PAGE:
Canada : Rodney Graham


In Rodney Graham's musical compositions, as with many of his literary projects, we are caught in a continuum of interpolation and extended time. Though still in motion we seem hardly to advance. Temporal tropes multiply duration and foreground detail: an ongoing sequence of presents.

Most simply, Parsifal 1882-38,969,364,735 is an extended variation on a brief musical interlude composed in 1882. For the premiere performance of Richard Wagner's opera Parsifal, a sequence of nine bars was added to the original music (Wagner's 24-bar sequence for the hero's ascent) by Wagner's assistant, Englebert Humperdinck, to accommodate scenery changes as Parsifal approaches the Temple of the Holy Grail. The resulting loop of 33 bars was to be repeated as often as necessary to synchronize music with action on stage.

Following Humperdinck's principle, Graham supplemented the supplement by introducing a system of internal epicycles to open up and stretch the original score. Prime numbers were assigned to each of the fourteen playing instruments, to calculate their number of repetitions per bar and number of interpolated rests, so that the resulting phases would grow increasingly asynchronous and increasingly lengthy. In this scheme, the orchestra will rejoin its original configuration after nearly 39 billion years.

Like many other "logical extensions," the results are unlikely. While the work's "completion date" has been calculated to Monday 18 June, A.D. 38,969,364,735, Alan H. Batten of the Herzberg Institute of Astrophysics points out, in a letter to Graham, that even if the universe were still to exist so far in the future, the lengths of Earth's day and year would certainly have changed, making any such date quite meaningless. Clearly intrigued by Graham's project, however, he suggests that "the 'opera' would transcend the whole life of the universe itself and is, in some sense, eternal."

Graham has revisited Parsifal several times. He published a single signature for the musical score in an edition of 12 in 1989, then incorporated it in a rotating display unit as Reading Machine for Parsifal. One Signature, in 1992. In 1889-90, Parsifal. Transformation Music (Act 1). With E. Humperdinck's Supplement No. 90. The Latter Transcribed from the Original Manuscript and the Whole Typeset According to the Artist's Specifications, was produced in 12 volumes, in a display case designed by Jan Vercruysse, and also as single volumes with or without the case. In 1990, Parsifal 1882-38,969,364,735 was exhibited in Cologne at Galerie Johnen & Schottle as an installation work with computer, synthesizer, amplifiers and 14 speakers, and the same year the musical score was published by that gallery in a folded Standard Edition. In 1991 a compact disc of Verwandlungsmusik (Transformation Music) was published by Espace Art Contemporain in Saint-Étienne (France), as orchestral highlights from the expanded Parsifal, followed by a deluxe edition in 1992 with a binding by Pierre Thielen. And finally, Zum Raum wird hier die Zeit, stones engraved with a phrase from the Parsifal libretto in an edition of five, was produced in 1993.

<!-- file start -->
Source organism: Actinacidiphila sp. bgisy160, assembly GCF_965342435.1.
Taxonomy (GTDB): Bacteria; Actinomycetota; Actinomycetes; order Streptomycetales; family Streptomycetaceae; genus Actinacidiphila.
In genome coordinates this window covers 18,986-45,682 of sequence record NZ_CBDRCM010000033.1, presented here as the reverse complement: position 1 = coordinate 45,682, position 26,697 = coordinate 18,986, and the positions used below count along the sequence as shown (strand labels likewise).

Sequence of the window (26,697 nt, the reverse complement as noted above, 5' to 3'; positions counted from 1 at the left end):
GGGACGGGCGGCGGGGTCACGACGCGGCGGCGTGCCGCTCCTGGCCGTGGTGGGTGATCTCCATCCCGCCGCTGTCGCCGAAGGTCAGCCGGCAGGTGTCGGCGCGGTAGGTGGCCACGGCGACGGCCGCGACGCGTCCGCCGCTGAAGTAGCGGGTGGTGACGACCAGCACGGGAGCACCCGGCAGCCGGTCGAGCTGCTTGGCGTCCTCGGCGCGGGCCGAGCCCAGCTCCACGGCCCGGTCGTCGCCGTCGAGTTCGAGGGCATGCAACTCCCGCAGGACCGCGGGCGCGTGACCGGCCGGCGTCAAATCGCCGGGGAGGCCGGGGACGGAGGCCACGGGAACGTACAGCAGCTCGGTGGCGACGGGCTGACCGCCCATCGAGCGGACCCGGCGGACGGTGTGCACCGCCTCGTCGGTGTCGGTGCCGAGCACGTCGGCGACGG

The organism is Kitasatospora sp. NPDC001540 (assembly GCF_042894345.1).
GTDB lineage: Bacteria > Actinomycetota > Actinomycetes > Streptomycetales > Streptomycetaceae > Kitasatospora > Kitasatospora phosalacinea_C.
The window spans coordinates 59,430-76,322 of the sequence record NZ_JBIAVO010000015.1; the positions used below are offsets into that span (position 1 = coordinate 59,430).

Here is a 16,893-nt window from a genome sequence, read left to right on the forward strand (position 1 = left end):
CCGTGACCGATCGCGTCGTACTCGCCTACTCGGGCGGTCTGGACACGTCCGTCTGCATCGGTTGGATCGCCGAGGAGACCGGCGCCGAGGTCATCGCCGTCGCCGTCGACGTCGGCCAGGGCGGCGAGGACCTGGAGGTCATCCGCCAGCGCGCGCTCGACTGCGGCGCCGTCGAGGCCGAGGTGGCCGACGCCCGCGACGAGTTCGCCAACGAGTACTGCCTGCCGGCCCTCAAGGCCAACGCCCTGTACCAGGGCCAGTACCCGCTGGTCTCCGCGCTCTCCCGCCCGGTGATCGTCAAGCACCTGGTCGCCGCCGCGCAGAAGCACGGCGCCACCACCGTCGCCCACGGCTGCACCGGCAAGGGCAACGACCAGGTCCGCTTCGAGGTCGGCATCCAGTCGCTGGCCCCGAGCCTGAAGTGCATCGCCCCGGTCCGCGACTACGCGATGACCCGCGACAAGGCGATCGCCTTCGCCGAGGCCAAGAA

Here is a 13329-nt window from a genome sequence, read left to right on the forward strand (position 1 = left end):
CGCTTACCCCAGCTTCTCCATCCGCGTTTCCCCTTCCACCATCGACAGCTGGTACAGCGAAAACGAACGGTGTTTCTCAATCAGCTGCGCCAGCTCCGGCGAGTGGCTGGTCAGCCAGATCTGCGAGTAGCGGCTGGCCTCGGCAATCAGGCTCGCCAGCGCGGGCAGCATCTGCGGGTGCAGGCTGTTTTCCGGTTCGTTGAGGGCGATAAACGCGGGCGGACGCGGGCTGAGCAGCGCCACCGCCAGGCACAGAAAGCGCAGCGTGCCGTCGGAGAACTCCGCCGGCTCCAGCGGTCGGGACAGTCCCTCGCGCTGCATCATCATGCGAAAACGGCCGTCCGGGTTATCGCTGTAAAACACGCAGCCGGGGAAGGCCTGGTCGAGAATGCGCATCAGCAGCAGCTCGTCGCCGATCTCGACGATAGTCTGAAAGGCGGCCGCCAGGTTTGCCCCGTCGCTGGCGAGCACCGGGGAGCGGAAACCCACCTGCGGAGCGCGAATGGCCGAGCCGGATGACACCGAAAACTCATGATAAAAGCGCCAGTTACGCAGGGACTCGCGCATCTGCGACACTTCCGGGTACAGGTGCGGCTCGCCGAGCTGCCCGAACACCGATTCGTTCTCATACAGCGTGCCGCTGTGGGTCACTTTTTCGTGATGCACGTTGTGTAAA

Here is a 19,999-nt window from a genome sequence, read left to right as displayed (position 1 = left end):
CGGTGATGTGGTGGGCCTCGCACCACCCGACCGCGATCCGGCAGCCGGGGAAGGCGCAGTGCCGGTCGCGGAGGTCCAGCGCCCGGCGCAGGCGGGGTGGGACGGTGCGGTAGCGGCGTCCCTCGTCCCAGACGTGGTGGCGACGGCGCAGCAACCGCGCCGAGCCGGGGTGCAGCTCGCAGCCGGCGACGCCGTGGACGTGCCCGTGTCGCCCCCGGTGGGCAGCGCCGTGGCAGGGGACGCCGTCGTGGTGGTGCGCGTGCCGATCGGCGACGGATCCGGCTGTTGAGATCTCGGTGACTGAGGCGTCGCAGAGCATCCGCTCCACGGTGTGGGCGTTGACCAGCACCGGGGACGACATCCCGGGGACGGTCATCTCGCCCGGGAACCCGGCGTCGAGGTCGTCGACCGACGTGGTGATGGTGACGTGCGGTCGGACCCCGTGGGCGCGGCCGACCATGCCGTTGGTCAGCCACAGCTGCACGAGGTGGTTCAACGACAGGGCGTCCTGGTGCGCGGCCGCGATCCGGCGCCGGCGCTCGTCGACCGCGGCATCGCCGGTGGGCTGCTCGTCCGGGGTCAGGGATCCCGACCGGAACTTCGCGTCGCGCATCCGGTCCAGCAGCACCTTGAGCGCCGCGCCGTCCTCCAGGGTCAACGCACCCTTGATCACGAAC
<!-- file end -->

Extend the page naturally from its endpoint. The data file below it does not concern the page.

Ironically, the very "romance" of medieval inspiration for Wagner, his reliance on Nordic myths and lush chromatic harmonies, is redefined in Graham's construction by selection and fragmentation, excerpting and repetition of elements until the original grandiloquence is merely suggested, its undercurrent of passion now tamed by mathematics.

In the work of Rodney Graham there is great pleasure in order and detail, in minutiae taken into account. Music is a fertile source for him: invisible, ordered, historical but also present. Each performance is an extended now, vigilant.


Peggy Gale



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